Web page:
Buses in Red Deer now feature mini-libraries from which riders can borrow a book to read to themselves or their kids as they wend their way through town. They can also borrow the books for the weekend or the week, or even longer, and return them when they’ve finished reading them – or they can “share the books with friends and family” and never return them at all. They can also donate books for the mini-libraries at various Red Deer locations.
Like the neighbourhood book boxes that are (happily) appearing everywhere, all of this happens at no cost to readers (aside from bus fare, in this case). “Books for all ages and reading abilities are available including children’s books, graphic novels and fiction and non-fiction for adults,” says the City of Red Deer’s website, which goes on to point out that “Providing access to literacy materials is a poverty reduction strategy identified by the Central Alberta Poverty Reduction Alliance (CAPRA).”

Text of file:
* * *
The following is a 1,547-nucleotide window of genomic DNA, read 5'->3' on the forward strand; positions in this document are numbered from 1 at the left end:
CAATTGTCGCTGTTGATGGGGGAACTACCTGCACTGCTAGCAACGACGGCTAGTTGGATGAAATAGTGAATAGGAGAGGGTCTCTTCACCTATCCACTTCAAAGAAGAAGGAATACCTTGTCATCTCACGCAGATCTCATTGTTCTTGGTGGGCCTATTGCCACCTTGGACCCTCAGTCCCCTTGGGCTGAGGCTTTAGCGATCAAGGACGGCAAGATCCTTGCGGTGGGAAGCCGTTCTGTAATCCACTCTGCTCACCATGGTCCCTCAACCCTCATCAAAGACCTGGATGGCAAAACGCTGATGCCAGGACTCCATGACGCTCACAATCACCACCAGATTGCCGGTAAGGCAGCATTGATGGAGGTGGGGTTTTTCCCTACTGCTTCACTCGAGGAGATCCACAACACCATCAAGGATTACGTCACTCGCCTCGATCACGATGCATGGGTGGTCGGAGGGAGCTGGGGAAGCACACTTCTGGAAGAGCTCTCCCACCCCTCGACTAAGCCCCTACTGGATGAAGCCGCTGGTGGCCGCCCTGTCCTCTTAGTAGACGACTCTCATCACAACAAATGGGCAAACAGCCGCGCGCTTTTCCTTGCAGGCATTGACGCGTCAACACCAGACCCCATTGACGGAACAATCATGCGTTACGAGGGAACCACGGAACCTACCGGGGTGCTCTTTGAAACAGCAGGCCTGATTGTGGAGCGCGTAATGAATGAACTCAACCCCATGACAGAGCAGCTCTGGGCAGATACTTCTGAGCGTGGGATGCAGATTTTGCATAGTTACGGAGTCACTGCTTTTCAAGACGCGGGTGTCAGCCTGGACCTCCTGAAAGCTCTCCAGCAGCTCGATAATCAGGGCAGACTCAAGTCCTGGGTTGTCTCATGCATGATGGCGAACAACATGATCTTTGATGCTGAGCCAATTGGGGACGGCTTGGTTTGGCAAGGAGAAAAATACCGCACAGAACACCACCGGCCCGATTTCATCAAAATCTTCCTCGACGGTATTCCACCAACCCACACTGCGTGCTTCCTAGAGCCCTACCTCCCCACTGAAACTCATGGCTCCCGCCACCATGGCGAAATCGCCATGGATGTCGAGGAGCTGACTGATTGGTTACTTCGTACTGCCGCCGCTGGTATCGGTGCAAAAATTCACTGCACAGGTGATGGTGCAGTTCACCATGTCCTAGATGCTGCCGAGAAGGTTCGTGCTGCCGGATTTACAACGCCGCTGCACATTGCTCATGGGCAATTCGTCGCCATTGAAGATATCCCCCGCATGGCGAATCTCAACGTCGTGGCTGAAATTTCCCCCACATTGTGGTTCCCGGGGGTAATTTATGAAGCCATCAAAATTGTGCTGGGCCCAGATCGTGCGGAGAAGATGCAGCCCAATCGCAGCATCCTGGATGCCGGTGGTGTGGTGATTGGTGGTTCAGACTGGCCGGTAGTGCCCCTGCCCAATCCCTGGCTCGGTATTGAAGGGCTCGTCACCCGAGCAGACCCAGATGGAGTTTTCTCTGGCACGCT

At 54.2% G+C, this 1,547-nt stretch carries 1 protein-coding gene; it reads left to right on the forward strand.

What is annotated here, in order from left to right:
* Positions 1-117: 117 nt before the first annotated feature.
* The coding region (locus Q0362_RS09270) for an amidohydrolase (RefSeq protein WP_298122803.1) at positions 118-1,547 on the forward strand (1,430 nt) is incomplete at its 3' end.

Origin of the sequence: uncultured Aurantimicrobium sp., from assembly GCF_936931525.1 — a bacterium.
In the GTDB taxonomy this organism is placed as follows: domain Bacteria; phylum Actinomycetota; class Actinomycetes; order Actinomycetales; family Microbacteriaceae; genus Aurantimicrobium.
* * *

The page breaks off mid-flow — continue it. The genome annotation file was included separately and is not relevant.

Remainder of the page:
Genius! I don’t know about you, but I’ve never heard of this idea before, and I think it should be happening everywhere. Which is why I am telling you about it.